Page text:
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MySpace Phish Met With Hosting Provider Apathy
What's the responsibility of hosting providers?
by Karl Bode 05:04PM Friday Nov 10 2006
Yesterday we reported on a widespread phishing attack on MySpace, in which personal profiles had their HTML gamed to entirely overlay the usual look and feel with what appeared to be a real MySpace login page. A valid page should be hosted at login.myspace.com, but since this one was at myspace.com, it would have fooled even most phishing experts. Users have been told to watch the URL, and we're sure many did. Oops.

When the user submitted the phake form, it passed the user's name and password to a login.php script hosted on a third-party website, which dumped the data into a file. The user was then rerouted to the standard MySpace login. Users would presumably believe they had simply mistyped their password and would try again, unaware that they had been conned.

The directory holding this accumulated booty was visible to anybody who looked into the HTML source, and the file containing the user information could be downloaded by anyone. These unfortunate victims were now in the public domain. It's common for phishing drop boxes to be located in hard-to-reach jurisdictions. Because this one was in the United States, there was hope that the matter could be resolved in short order.

A number of the users in our security forums attempted to contact the web host, iPowerWeb, in an attempt to get them to shut this site down. However, users were shocked to find that the provider had positively no interest in mitigating the damage of this phishing operation.

One of our resident security experts informs us they were told that since the phished site was hosted elsewhere, nothing could be done. The easily accessible treasure trove of user information was "just a file of names," users were told. "They would not even consider looking at the MySpace page in order to reach their own judgement," one security expert tells us. "They simply did not care."

Others resident phish-trackers got the same response from iPowerWeb and were told there simply wasn't ample evidence this was even a phish. Users pointed out that the login.php script clearly involved the MySpace login page, and that the purported website fashion-infos.com had no obvious connection to MySpace. None of this information had any impact.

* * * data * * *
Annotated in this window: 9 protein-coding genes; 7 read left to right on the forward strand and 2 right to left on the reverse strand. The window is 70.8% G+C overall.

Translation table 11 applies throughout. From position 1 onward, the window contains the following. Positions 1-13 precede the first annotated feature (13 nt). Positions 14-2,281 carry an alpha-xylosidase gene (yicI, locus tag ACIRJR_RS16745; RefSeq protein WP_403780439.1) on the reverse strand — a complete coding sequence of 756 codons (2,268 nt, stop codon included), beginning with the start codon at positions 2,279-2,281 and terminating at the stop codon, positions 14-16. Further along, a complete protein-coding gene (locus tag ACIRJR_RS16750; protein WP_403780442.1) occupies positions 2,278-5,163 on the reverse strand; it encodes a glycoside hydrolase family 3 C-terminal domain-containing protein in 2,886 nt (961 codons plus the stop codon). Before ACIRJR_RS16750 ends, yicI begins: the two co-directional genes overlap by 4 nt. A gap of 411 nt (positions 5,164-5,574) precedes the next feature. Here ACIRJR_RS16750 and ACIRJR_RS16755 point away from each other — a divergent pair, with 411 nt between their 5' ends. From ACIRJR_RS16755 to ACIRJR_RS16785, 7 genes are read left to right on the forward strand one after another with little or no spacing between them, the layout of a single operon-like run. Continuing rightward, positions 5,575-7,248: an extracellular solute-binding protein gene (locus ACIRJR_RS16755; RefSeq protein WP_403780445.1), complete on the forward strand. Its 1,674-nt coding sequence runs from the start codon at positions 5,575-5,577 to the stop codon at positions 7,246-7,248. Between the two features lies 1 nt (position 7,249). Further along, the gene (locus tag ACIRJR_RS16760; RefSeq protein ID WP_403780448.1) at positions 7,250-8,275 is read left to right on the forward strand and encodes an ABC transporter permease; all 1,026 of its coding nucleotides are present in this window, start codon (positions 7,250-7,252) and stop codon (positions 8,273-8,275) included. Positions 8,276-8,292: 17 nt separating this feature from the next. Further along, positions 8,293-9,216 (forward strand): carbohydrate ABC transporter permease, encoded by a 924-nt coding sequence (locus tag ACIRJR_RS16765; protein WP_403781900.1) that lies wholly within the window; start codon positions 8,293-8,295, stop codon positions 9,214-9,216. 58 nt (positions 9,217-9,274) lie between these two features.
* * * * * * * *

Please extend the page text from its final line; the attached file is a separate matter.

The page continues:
A long six hours later, the drop-box site was finally removed. We're unsure what triggered the hosting provider to finally take action, but we're curious about how many new users the phish grabbed during those six hours.

What's their responsibility?

In the early days of spam, providers would nuke accounts of those directly sending the offending emails, but some would refuse to do the same thing for accounts receiving emails in response. "The spam didn't touch our network, therefore there's nothing we can do," was a common refrain. The result was the category of "Spam Support Services".

These days, virtually all providers consider an account used for a spam drop box to be in the same category as one used to send the spam in the first place. Both are usually terminated, provided there is reasonable evidence.

Few of our resident experts believe that a provider should terminate an account based on an anonymous report from a non-customer. However, if a provider is tipped off, some digging should occur and a decision should be made based on the provider's reasonable judgement.

This scam was hardly a questionable case:
•the MySpace-hosted phishing pages clearly included the URL of iPowerWeb's customer site.•the directory containing the fake login.php script and the associated list of phished users was clearly visible to anybody who looked, including iPowerWeb.•the login.php script contained obvious references to MySpace's login pages.•the customer's site had no obvious connection to MySpace

Given the totality of the circumstances and the compiled evidence, several security analysts have told us it's hard to see how any competent administrator could possibly not arrive at the conclusion that this was a phish drop box.